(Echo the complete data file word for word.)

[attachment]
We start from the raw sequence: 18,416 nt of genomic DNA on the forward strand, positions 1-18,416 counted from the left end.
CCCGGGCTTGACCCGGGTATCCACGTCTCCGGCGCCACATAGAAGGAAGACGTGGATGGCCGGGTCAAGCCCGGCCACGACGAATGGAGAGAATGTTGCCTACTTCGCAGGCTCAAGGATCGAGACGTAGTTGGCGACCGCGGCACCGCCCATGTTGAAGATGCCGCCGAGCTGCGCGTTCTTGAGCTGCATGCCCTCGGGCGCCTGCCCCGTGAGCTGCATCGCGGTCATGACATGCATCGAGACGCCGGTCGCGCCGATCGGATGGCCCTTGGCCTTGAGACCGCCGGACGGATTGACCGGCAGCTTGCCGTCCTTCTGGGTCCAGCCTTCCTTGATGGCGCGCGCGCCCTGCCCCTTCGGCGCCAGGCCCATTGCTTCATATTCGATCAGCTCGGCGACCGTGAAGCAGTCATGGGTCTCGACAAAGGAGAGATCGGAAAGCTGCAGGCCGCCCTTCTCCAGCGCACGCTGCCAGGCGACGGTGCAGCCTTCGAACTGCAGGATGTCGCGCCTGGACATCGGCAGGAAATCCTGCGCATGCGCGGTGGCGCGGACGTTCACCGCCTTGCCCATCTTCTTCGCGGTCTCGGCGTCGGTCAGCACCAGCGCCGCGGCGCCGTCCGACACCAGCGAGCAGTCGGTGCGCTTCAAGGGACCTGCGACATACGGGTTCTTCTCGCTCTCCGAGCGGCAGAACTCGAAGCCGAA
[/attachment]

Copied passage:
We start from the raw sequence: 18,416 nt of genomic DNA on the forward strand, positions 1-18,416 counted from the left end.
CCCGGGCTTGACCCGGGTATCCACGTCTCCGGCGCCACATAGAAGGAAGACGTGGATGGCCGGGTCAAGCCCGGCCACGACGAATGGAGAGAATGTTGCCTACTTCGCAGGCTCAAGGATCGAGACGTAGTTGGCGACCGCGGCACCGCCCATGTTGAAGATGCCGCCGAGCTGCGCGTTCTTGAGCTGCATGCCCTCGGGCGCCTGCCCCGTGAGCTGCATCGCGGTCATGACATGCATCGAGACGCCGGTCGCGCCGATCGGATGGCCCTTGGCCTTGAGACCGCCGGACGGATTGACCGGCAGCTTGCCGTCCTTCTGGGTCCAGCCTTCCTTGATGGCGCGCGCGCCCTGCCCCTTCGGCGCCAGGCCCATTGCTTCATATTCGATCAGCTCGGCGACCGTGAAGCAGTCATGGGTCTCGACAAAGGAGAGATCGGAAAGCTGCAGGCCGCCCTTCTCCAGCGCACGCTGCCAGGCGACGGTGCAGCCTTCGAACTGCAGGATGTCGCGCCTGGACATCGGCAGGAAATCCTGCGCATGCGCGGTGGCGCGGACGTTCACCGCCTTGCCCATCTTCTTCGCGGTCTCGGCGTCGGTCAGCACCAGCGCCGCGGCGCCGTCCGACACCAGCGAGCAGTCGGTGCGCTTCAAGGGACCTGCGACATACGGGTTCTTCTCGCTCTCCGAGCGGCAGAACTCGAAGCCGAA